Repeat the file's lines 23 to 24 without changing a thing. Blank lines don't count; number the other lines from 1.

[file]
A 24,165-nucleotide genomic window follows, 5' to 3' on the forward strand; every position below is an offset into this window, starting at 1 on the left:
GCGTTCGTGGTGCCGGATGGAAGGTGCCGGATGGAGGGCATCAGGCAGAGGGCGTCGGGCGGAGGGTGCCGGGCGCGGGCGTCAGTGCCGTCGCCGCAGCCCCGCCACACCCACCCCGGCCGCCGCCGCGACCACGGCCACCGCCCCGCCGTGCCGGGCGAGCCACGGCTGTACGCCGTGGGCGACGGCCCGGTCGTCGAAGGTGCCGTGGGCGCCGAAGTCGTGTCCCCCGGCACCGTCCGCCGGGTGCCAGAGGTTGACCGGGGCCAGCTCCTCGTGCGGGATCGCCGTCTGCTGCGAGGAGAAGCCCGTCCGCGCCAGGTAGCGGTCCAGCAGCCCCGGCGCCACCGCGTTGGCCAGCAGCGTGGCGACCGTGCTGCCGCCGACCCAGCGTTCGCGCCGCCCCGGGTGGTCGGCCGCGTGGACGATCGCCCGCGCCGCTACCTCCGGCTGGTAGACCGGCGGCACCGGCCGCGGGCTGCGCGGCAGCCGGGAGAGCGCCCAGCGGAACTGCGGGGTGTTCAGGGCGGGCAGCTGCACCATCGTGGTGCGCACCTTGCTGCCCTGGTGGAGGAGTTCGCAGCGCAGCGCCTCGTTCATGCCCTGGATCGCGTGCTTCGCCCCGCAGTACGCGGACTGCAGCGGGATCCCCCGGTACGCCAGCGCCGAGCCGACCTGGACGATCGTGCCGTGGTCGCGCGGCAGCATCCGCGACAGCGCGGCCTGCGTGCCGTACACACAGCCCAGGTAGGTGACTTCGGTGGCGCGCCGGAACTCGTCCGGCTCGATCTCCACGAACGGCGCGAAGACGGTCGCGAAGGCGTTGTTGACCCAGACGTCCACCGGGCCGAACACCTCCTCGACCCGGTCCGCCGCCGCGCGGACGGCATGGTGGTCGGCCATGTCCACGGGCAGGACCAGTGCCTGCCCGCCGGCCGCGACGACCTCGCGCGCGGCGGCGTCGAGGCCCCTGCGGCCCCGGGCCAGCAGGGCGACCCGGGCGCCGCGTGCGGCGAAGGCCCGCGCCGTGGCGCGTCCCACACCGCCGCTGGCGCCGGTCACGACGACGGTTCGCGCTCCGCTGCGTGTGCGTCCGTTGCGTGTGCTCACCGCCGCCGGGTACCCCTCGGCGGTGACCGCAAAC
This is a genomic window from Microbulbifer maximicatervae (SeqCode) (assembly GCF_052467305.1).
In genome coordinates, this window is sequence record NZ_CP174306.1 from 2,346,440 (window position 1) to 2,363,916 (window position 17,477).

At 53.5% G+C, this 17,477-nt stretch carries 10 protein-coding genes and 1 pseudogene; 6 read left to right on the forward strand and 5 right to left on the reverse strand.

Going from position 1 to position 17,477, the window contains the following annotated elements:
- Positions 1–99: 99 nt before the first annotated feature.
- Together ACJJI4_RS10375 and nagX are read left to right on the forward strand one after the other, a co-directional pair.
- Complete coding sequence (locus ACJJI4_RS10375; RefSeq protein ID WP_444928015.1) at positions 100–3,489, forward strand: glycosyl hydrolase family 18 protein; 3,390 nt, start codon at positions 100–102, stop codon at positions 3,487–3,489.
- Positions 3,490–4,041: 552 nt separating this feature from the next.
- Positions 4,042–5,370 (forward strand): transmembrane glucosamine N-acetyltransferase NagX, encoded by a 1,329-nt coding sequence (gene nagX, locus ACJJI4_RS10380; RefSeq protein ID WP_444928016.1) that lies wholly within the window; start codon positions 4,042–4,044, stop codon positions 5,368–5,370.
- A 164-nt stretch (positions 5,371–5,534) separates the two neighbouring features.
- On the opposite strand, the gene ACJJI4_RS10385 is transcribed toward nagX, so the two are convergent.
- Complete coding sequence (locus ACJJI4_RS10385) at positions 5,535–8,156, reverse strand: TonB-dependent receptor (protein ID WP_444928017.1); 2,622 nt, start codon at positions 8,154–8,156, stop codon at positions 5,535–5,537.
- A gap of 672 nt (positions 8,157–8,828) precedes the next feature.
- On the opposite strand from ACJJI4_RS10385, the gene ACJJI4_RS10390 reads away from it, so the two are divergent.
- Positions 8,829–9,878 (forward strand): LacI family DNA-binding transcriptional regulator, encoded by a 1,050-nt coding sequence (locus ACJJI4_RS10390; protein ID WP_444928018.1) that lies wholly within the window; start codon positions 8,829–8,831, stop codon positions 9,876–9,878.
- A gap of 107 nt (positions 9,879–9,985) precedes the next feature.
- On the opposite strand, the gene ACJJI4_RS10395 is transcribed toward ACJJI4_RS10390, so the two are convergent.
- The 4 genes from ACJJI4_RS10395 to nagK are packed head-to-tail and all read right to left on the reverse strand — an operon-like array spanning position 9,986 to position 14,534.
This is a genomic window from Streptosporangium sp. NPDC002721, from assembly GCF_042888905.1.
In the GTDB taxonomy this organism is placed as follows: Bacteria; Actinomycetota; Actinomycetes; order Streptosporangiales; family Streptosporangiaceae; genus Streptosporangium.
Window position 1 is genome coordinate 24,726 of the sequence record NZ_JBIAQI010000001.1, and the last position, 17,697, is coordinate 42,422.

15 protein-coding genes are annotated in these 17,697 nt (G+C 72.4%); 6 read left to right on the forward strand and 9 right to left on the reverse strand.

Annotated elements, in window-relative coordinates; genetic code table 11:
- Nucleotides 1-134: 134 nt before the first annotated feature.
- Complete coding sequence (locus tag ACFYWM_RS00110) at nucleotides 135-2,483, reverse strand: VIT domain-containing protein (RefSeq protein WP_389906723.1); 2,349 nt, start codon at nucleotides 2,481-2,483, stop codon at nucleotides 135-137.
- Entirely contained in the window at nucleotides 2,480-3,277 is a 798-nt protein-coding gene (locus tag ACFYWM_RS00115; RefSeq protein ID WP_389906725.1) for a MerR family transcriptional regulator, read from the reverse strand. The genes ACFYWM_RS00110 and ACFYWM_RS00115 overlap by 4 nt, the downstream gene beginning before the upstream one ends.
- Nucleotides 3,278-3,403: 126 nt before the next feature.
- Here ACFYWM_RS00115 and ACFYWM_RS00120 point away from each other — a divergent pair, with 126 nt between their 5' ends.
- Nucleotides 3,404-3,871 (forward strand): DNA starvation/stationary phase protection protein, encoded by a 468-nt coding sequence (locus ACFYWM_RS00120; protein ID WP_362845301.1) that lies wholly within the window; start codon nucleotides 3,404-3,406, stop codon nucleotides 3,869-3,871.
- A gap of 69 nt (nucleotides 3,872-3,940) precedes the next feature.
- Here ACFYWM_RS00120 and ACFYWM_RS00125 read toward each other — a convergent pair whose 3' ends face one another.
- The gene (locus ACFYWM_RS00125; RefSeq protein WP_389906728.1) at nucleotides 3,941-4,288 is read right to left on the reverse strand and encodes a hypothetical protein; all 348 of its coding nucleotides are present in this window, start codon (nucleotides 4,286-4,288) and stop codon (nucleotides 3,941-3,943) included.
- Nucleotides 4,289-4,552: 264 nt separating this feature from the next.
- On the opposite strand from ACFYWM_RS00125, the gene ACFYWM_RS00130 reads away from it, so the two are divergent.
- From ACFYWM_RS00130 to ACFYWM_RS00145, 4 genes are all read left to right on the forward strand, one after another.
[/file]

Window position 1 is genome coordinate 24,726 of the sequence record NZ_JBIAQI010000001.1, and the last position, 17,697, is coordinate 42,422.

15 protein-coding genes are annotated in these 17,697 nt (G+C 72.4%); 6 read left to right on the forward strand and 9 right to left on the reverse strand.